In previous years, the festival took place at River Street Jazz Cafe in Plains Twp. and Ale Mary’s and the former Iron Horse Movie Bistro, both in Scranton. But partnering with Circle Drive-in to host the films has been a dream come true, Keller noted.
“It’s unbelievable, especially since I love the drive-in and I never thought it would get to this point. It really is the perfect venue for what I’m doing, showing horror movies in October,” he said. “This is the time of year people want to get scared and have fun. And I can’t think of a better place to get together to watch these (films) with your friends. The bigger the group, the better.
“It’s also a throw-back to people from the ’70s and ’80s,” Keller added. “The drive-in was a popular place then, and for kids who have never been to a drive-in before, it’s a new, old experience for them.”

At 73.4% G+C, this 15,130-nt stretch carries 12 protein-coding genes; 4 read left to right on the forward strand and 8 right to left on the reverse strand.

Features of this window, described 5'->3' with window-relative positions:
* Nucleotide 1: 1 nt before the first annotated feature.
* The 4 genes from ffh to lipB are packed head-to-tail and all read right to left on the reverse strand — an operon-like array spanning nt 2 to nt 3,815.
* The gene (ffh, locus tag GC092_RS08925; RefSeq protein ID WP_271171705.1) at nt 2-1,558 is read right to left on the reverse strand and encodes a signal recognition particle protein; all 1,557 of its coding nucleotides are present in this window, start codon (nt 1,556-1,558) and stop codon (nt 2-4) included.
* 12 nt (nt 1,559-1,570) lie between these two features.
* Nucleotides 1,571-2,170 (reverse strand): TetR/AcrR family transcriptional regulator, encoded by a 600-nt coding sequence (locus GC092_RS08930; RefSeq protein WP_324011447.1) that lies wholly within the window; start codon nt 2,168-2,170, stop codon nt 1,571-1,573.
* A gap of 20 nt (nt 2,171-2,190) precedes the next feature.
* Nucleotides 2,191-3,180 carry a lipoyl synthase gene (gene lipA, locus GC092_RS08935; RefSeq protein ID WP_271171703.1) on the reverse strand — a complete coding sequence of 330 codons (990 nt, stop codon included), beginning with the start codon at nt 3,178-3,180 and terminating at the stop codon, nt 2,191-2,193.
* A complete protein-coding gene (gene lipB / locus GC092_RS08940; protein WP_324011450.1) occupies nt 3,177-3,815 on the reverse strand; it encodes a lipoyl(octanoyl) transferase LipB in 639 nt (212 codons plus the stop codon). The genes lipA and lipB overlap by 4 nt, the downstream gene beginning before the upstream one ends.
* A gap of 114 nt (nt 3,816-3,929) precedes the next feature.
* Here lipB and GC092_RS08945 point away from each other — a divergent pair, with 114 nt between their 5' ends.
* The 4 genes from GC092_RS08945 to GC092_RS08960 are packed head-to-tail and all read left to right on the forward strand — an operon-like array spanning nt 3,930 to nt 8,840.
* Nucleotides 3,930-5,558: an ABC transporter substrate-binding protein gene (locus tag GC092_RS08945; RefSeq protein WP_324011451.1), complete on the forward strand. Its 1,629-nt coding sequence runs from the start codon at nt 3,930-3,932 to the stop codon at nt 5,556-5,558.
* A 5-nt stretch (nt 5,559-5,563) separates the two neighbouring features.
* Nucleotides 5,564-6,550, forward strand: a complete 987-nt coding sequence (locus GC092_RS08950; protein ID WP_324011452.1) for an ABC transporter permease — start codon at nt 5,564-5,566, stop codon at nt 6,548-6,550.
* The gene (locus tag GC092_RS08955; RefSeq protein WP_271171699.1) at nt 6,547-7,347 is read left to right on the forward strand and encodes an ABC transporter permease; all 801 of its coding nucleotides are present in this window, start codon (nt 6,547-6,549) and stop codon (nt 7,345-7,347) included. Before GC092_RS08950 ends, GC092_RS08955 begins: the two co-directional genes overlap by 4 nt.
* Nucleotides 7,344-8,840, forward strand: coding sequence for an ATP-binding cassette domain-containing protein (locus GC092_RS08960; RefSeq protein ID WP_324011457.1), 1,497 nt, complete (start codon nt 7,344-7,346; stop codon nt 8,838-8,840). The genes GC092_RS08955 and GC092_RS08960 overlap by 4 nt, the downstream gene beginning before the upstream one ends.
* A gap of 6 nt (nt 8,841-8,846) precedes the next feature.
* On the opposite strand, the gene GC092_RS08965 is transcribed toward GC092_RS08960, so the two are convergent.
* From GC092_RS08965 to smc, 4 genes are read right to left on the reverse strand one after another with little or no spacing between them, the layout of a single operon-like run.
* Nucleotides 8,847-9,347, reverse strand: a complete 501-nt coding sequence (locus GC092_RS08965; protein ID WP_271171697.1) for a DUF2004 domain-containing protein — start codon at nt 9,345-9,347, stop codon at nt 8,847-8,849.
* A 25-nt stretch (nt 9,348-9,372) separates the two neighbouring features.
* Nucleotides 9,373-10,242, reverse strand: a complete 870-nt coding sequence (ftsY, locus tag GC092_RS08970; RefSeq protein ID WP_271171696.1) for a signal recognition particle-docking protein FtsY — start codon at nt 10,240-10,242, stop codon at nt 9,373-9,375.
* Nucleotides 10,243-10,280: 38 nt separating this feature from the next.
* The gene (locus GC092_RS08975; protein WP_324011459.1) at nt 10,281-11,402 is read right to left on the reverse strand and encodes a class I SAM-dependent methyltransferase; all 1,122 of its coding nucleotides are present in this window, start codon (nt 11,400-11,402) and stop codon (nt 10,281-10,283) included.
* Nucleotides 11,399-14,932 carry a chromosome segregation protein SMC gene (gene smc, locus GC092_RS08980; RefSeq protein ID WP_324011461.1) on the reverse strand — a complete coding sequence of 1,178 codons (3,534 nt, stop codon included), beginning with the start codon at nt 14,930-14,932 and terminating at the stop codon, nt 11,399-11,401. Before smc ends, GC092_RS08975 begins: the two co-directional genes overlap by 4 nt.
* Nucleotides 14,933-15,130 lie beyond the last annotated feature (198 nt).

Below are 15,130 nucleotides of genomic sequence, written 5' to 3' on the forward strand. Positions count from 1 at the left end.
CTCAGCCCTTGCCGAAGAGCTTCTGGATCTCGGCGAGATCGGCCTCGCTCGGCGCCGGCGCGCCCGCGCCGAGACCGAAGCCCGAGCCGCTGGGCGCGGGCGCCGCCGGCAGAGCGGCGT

More than anything, Keller feels thrilled to watch how support for the festival has grown through the years. He’s happy to see strangers — and not just friends — coming out to the event, which encourages him to keep it going.
“I’m just really passionate about horror movies, and it’s for people with shared interests,” Keller said. “But it’s a combination of loving horror movies my whole life and wanting to do something for the local community, because people are always complaining there’s nothing going on.
“It’s just a couple hours to escape reality to get scared or laugh or however you watch horror movies.”

Scranton Reads focuses on sci-fi thriller ‘War of the Worlds’

Scranton Reads focuses on sci-fi thriller ‘War of the Worlds’

This year’s featured Scranton Reads book lends itself to a mix of serious and laid-back programs that draw from its classic science-fiction theme.